I know that my little indoor gardening attempt was kind of rushing the season. Even though the crocuses are out around here, it’s unfortunately getting colder again. We even had a skiff of snow yesterday to prove it. I have at least 2 flats of plants that should go out in the greenhouse every day because there’s not enough room for them under the lights but I feel bad about it. They are fairly cold-tolerant but I think freezing temps are a bit much! Though it’s not bad if the sun is shining to heat things up in there. Oh well. If we end up eating them right from the pots instead, I can always plant seeds again. As a matter of fact, I will plant them again anyhow. Succession planting is a good thing.

BTW my second try at planting weld seeds is also still not showing. After the first fail, I thought my saved seeds from last year were somewhat immature so I went back to the original (unreliable) Richter’s seed but nothing is happening. Yet. Sigh. At least I have one last plant in the garden that should give me enough material for a single dyebath when it bolts this summer. And another chance at viable seeds. The Japanese indigo isn’t showing yet either but I’m not concerned about it yet. Some things take time and I’m not really that impatient. It’s too cold out in the garden anyhow.

Changing the subject, I have some good news – baby Rosebud has now graduated to her boots-and-bar system. Yay! No more casts! Now she can have more frequent baths which she loves. She is supposed to wear it 23/7 however and the system does make it somewhat tricky to dress and change her and a lot more awkward to carry her around. You certainly can’t just pop it on and off every time you want. It takes quite a lot of effort to put the boots on correctly, snugging her feet in properly with no wrinkles in her socks and doing up both a buckle and laces. Then the bar has to be bolted on to the bottom of the boots between them and each foot turned to the correct angle before tightening the nuts. It can take 10 minutes to get it done right! But it’s still a huge improvement even though it means yet more appointments at the hospital clinic. They have to check and adjust angles and boot sizes and mommy has to learn stretching exercises to apply to her foot. It’s an ongoing process. Rosebud is definitely going to get some real use out of her granny-knit socks now! Like these ones:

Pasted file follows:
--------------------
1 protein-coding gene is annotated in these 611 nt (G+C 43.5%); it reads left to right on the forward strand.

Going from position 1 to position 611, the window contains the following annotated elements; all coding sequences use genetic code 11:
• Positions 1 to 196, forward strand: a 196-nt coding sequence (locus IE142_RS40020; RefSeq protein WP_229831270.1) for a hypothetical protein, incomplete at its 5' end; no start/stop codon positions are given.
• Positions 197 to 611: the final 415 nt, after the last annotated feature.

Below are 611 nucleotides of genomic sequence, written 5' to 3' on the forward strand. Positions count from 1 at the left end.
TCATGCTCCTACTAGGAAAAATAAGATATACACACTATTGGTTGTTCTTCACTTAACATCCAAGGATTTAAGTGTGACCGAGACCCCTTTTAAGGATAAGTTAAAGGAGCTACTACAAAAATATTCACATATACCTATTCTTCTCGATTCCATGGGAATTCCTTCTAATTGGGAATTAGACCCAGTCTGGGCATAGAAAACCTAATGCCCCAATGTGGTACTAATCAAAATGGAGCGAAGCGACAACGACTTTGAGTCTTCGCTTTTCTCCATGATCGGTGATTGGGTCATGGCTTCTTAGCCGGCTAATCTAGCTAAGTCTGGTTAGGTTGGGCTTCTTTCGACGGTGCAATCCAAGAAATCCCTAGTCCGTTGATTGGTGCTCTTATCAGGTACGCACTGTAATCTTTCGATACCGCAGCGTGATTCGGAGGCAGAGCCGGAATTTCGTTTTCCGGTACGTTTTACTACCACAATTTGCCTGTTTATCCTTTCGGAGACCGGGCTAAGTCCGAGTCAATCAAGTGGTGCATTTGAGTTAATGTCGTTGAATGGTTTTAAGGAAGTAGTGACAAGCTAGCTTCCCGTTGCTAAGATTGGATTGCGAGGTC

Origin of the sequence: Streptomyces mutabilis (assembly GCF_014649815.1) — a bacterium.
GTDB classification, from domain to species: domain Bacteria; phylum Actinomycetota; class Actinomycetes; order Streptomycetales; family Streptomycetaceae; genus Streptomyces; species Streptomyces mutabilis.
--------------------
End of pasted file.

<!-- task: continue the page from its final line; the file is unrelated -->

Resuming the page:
Rosebud’s Fourth Socks

Rosebud Fourth Socks

Begun:  February 10, 2011
Completed:  February 18, 2011

Yarn: unknown leftover sock yarn from the stash (probably overdyed by me), superwash wool/nylon, approx. 25g.

Needles:  Clover Takumi bamboo dpns, 2mm

Pattern:  Damselfly’s Basic Socks on 44 sts, 2/2 rib for 3” before heel flap, foot 3.25” before toe decreases, dec to 5 sts each needle, dog-ear reduction.

Comments: I keep knitting these for Rosebud. More to come.

Later I realised that I’d already made a pair with this yarn for a nephew’s new baby last year. He’s long grown out of them now.

I have several more finished and nearly-finished projects to share. But right now I’m on a roll with the Watercolour Quilt. Finally. You may remember my project that I started last summer when I “parfait” dyed a bunch of cotton sheets and curtains left from my late adopted mom and Thom’s late auntie. I’ve spent an inordinate amount of time since then ironing the pieces and tearing them into 8” squares: 390 of them to be exact. Then there was the undyed flannelette sheets for the batting: another 195 squares. Then I had to put them together in 195 sandwiches made from two pieces of cotton sheet in the same dyelot with a piece of flannelette in the middle.

Finally all of the sandwiches were pinned. Here’s what my study floor looked like on Sunday after I had them all strewn around:


Then I had to arrange them in rows and columns 13 x 15:


I was trying to make a “random” organisation keeping a relatively even distribution of the colours around the quilt. I think it looks pretty good! I labelled the rows with masking tape and stacked them up in order. Now I have to sew them all together with 1/2” seams. For that I was going to use random thread from the stash but I found I had a cone of size 40 quilting thread in variegated rust colours which is perfect for this project so I’m using it instead. It doesn’t fit on my sewing machine’s thread spool but it seems to stay put behind the machine with the thread guided around the spool and into the thread guides as normal.

It makes me glad for the power of my old Pfaff sewing machine that enables it to penetrate through the six layers of fabric. When joining the strips together at the seams it’s twelve layers! It’s much harder than it should be to keep an even seam allowance but hopefully once it’s all clipped and frayed you won’t be able to tell. I’ve got 3 rows done and joined together already. Figured it was easier to attach them as I go. It just gets heavier and heavier and is like wrasslin’ bears to get it under the presser foot! I’m either going to be very strong or very broken when I’m done this project. More anon.

Thursday, February 17, 2011

Put On Your Woollies

It’s National Wear A Sweater Day here in Canada, sponsored by the World Wildlife Fund – Canada. Turn your thermostat down 3 degrees C and put on a sweater! Of course here in Damselfly’s Pond it’s nearly always wear-a-sweater day. And my daytime house temp is 17C. We do have the heat come up to 19C morning and early evening for a short while. But then it goes down to 16C at night. Why try to heat up the whole world. According to scientists, it seems to be doing that too much already.